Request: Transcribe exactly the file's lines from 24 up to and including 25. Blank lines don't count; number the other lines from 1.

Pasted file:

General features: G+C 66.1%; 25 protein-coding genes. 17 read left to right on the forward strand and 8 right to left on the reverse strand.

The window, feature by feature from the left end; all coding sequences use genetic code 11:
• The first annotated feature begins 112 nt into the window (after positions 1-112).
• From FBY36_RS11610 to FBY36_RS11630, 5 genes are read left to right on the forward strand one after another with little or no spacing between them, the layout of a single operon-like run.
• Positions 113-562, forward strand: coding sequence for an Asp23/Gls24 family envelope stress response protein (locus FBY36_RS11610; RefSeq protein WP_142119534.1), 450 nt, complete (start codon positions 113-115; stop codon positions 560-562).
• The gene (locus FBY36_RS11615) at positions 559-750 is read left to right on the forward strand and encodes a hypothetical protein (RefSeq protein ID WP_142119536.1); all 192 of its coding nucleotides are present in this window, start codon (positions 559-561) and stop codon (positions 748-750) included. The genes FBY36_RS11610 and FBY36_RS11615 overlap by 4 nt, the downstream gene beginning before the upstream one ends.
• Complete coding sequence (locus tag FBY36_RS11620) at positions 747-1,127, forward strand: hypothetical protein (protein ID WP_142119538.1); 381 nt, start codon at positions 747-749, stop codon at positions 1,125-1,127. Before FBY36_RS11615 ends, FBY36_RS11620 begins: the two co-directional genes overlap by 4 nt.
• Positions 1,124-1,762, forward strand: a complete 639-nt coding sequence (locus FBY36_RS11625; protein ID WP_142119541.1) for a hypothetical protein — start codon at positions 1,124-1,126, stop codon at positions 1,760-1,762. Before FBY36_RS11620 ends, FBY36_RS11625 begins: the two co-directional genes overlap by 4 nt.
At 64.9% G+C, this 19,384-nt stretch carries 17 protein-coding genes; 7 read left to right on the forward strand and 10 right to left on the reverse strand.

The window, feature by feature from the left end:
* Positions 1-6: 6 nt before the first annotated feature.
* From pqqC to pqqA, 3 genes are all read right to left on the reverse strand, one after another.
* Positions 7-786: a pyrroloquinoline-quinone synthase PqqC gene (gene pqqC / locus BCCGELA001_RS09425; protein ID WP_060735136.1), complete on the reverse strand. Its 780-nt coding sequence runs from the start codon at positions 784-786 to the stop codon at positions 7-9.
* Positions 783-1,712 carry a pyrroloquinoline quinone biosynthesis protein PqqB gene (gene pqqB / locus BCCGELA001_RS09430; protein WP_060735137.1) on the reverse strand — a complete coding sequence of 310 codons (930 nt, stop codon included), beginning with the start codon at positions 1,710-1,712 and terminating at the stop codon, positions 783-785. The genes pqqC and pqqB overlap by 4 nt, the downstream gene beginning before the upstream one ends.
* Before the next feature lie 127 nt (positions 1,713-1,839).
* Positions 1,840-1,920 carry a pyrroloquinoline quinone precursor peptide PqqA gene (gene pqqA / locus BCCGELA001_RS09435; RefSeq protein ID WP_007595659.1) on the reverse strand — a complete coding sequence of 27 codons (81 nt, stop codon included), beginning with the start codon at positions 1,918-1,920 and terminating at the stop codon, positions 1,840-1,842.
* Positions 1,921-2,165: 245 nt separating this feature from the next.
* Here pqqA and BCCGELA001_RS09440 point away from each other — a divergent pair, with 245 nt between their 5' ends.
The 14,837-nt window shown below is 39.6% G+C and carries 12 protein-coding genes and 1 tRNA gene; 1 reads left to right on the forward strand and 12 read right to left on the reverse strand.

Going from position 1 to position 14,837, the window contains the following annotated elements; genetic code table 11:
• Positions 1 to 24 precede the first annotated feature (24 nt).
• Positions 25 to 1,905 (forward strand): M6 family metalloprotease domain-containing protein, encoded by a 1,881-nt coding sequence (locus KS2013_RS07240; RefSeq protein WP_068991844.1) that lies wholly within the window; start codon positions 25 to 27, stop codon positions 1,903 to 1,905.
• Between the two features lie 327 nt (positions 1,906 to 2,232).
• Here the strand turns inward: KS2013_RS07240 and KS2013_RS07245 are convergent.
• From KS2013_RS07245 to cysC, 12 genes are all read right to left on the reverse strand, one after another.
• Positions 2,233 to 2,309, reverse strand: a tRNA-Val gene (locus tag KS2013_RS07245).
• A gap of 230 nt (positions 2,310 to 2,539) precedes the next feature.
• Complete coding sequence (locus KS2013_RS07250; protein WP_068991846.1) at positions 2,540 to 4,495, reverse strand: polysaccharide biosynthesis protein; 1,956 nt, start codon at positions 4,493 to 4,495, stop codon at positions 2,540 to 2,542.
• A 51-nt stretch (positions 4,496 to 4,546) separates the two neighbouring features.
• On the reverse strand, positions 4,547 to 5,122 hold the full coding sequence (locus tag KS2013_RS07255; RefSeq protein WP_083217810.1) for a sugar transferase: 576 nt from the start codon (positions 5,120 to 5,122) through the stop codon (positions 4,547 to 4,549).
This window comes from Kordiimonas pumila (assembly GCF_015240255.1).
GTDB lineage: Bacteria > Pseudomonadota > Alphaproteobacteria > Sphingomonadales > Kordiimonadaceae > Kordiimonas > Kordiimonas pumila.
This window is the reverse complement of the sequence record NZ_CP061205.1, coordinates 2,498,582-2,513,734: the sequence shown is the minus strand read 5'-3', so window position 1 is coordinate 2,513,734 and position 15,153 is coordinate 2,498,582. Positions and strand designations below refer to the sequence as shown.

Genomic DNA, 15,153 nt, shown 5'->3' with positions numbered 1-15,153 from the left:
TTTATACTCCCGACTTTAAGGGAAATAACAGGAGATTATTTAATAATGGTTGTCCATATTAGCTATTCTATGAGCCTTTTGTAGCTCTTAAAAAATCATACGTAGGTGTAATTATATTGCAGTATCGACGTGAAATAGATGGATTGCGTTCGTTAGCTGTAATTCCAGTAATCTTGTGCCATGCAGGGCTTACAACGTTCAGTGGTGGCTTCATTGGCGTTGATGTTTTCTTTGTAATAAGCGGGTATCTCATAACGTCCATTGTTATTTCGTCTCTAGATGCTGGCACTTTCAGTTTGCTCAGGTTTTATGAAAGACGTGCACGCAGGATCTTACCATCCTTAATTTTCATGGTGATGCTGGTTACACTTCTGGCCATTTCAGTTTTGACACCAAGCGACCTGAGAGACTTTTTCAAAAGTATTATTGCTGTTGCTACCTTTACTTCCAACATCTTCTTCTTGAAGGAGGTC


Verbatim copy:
• Here the strand turns inward: KS2013_RS07240 and KS2013_RS07245 are convergent.
• From KS2013_RS07245 to cysC, 12 genes are all read right to left on the reverse strand, one after another.